10. 10. Other solutions PLCrashReporter (http://code.google.com/p/plcrashreporter/) QuincyKit (http://github.com/TheRealKerni/QuincyKit) & HockeyKit (http://hockeykit.net) CrashReporter (https://github.com/amazingsyco/CrashReporter) Airbrake (http://airbrake.io)
  11. 11. PLCrashReporter Open source iOS & Mac crash handler Used by different solutions (HockeyApp, BugSense, etc.) No armv7s (iPhone 5) support in the current codebase No server integration provided (QuickyKit offers a comprehensive solution)
  12. 12. QuincyKit Comprehensive solution  iOS library  Server application including web application  Needs maintenance and no support is offered  Mac OS X is needed for symbolication Based on PLCrashReporter Still being maintained (armv7s/iPhone 5 support) Open source/free Supports push notifications Can be used together with/is part of HockeyKit: a self-hosted over-the-air beta distribution system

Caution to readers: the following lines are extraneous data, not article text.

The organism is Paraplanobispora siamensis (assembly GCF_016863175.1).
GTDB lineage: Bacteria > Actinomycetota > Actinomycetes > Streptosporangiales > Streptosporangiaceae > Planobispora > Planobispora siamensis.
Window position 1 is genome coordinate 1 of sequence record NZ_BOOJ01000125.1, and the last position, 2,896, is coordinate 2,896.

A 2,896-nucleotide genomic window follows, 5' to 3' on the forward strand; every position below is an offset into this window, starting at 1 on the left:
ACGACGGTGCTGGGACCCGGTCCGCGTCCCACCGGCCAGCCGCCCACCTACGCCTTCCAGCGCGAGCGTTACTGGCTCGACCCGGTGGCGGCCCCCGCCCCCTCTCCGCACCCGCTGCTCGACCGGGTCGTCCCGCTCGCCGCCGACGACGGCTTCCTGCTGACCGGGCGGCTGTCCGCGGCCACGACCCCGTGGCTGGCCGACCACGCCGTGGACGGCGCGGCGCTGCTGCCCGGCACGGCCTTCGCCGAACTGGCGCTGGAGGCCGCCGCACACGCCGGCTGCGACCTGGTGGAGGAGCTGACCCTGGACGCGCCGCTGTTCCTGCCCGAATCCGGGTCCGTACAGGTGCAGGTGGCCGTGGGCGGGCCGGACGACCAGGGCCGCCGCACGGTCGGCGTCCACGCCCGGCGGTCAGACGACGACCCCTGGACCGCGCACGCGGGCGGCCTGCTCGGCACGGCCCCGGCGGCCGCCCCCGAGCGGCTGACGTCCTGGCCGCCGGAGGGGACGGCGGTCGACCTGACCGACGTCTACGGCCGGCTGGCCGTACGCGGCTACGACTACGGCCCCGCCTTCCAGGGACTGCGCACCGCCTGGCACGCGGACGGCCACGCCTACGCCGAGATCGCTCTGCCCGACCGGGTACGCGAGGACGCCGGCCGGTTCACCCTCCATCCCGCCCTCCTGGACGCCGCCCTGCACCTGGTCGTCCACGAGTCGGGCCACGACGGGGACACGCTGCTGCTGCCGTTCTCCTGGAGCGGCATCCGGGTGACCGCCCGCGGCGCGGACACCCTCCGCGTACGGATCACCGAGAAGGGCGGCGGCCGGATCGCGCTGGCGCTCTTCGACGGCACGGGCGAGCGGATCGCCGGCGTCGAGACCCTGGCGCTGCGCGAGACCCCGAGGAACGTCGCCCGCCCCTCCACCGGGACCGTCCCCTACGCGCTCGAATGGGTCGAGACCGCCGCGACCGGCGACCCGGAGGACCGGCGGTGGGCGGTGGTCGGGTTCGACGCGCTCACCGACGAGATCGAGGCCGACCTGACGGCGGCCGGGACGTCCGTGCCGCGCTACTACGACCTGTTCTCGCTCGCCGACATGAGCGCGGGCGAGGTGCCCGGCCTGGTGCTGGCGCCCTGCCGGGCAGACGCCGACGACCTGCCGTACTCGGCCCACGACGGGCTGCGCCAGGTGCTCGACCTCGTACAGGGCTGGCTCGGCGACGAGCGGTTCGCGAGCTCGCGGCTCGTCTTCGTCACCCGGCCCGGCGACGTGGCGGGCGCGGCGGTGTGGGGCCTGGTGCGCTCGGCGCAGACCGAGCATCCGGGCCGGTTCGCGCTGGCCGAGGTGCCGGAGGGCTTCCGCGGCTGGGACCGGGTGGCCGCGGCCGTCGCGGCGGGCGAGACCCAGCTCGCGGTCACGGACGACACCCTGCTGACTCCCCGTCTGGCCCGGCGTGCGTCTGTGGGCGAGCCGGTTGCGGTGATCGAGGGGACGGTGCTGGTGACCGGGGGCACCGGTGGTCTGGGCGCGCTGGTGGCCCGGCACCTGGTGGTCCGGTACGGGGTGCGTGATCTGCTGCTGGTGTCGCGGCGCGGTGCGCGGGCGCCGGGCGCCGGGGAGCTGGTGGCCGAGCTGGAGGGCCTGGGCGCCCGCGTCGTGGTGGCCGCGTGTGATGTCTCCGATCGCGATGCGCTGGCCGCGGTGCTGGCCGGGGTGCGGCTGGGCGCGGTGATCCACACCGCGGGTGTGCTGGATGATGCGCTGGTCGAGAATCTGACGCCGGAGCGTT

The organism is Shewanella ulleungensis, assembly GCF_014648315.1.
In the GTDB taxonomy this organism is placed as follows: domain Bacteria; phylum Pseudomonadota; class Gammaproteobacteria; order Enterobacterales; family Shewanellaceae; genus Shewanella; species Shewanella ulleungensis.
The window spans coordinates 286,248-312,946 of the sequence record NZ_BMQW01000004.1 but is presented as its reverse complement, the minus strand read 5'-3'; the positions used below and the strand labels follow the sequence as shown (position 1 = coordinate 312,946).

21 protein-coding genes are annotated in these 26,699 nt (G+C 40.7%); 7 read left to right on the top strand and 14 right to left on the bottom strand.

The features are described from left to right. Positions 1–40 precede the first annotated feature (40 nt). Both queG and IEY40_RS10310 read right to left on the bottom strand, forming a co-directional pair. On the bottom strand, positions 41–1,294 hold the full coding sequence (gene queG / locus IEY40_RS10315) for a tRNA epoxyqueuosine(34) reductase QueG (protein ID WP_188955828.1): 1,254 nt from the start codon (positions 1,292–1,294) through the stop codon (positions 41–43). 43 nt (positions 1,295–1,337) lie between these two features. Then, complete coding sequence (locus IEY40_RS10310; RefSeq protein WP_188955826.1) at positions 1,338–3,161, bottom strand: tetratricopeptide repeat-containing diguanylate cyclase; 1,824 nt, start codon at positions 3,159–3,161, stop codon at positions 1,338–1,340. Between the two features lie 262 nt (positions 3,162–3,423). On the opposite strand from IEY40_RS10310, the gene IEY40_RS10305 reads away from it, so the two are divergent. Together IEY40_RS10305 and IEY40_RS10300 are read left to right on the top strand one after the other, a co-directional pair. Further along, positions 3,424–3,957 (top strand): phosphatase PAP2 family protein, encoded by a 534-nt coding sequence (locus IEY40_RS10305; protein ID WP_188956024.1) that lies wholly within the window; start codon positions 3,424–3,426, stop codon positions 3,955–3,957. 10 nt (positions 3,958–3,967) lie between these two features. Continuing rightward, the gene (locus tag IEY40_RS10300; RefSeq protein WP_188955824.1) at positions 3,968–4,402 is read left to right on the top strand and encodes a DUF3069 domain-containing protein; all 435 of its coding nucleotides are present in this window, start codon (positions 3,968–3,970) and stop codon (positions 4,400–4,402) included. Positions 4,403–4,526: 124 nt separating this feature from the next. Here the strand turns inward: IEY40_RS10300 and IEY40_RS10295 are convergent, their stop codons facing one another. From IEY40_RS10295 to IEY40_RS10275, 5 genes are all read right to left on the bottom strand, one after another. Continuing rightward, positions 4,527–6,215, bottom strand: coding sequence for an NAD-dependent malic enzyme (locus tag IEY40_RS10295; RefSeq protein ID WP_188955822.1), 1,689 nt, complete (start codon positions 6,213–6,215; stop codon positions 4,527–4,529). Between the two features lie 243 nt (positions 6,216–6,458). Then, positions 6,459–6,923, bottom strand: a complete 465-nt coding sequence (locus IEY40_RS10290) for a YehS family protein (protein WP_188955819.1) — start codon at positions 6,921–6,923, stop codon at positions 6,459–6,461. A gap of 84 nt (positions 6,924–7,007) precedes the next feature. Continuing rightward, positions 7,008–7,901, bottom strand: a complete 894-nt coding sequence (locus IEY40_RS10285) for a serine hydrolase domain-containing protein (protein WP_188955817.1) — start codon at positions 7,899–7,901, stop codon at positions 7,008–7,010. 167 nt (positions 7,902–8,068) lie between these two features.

13. 13. CrashReporter iOS only Sends crash reports via email (no server needed) Outdated (2 years old, probably no armv7s (iPhone 5) support
  14. 14. Airbrake Haven’t test it myself Expensive No server symbolication Does not work with App Store apps (Ad Hoc and beta only) Possibility to host Airbrake in your own datacenter
  15. 15. (extra information) http://www.jeremyfuller.net/2011/06/the-battle-of-the-ios- crash-reporters/ http://www.jeremyfuller.net/2012/09/hockeyapp-still-the-best- thing-since-sliced-pizza/ http://support.hockeyapp.net/discussions/questions/206-why- hockey-over-testflight http://digitalflapjack.com/blog/2012/jun/19/hockeyapp